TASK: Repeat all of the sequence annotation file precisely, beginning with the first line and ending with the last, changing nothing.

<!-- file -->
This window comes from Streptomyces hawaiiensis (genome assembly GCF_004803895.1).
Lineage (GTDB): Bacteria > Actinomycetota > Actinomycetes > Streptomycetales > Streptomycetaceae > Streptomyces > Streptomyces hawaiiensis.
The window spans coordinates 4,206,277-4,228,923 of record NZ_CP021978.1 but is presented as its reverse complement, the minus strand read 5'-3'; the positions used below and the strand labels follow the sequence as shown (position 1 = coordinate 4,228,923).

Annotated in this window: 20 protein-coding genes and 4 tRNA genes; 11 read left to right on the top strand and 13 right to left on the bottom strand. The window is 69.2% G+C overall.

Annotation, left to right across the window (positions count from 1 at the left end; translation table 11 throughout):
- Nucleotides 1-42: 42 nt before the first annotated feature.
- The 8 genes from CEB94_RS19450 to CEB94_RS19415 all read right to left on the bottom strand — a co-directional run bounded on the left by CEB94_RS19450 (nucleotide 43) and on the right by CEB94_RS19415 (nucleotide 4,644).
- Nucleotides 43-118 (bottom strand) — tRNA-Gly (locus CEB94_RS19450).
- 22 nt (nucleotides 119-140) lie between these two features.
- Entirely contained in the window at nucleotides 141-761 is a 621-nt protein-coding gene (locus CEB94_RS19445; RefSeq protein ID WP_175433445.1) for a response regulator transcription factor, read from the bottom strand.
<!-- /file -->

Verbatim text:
This window comes from Streptomyces hawaiiensis (genome assembly GCF_004803895.1).
Lineage (GTDB): Bacteria > Actinomycetota > Actinomycetes > Streptomycetales > Streptomycetaceae > Streptomyces > Streptomyces hawaiiensis.
The window spans coordinates 4,206,277-4,228,923 of record NZ_CP021978.1 but is presented as its reverse complement, the minus strand read 5'-3'; the positions used below and the strand labels follow the sequence as shown (position 1 = coordinate 4,228,923).

Annotated in this window: 20 protein-coding genes and 4 tRNA genes; 11 read left to right on the top strand and 13 right to left on the bottom strand. The window is 69.2% G+C overall.

Annotation, left to right across the window (positions count from 1 at the left end; translation table 11 throughout):
- Nucleotides 1-42: 42 nt before the first annotated feature.
- The 8 genes from CEB94_RS19450 to CEB94_RS19415 all read right to left on the bottom strand — a co-directional run bounded on the left by CEB94_RS19450 (nucleotide 43) and on the right by CEB94_RS19415 (nucleotide 4,644).
- Nucleotides 43-118 (bottom strand) — tRNA-Gly (locus CEB94_RS19450).
- 22 nt (nucleotides 119-140) lie between these two features.
- Entirely contained in the window at nucleotides 141-761 is a 621-nt protein-coding gene (locus CEB94_RS19445; RefSeq protein ID WP_175433445.1) for a response regulator transcription factor, read from the bottom strand.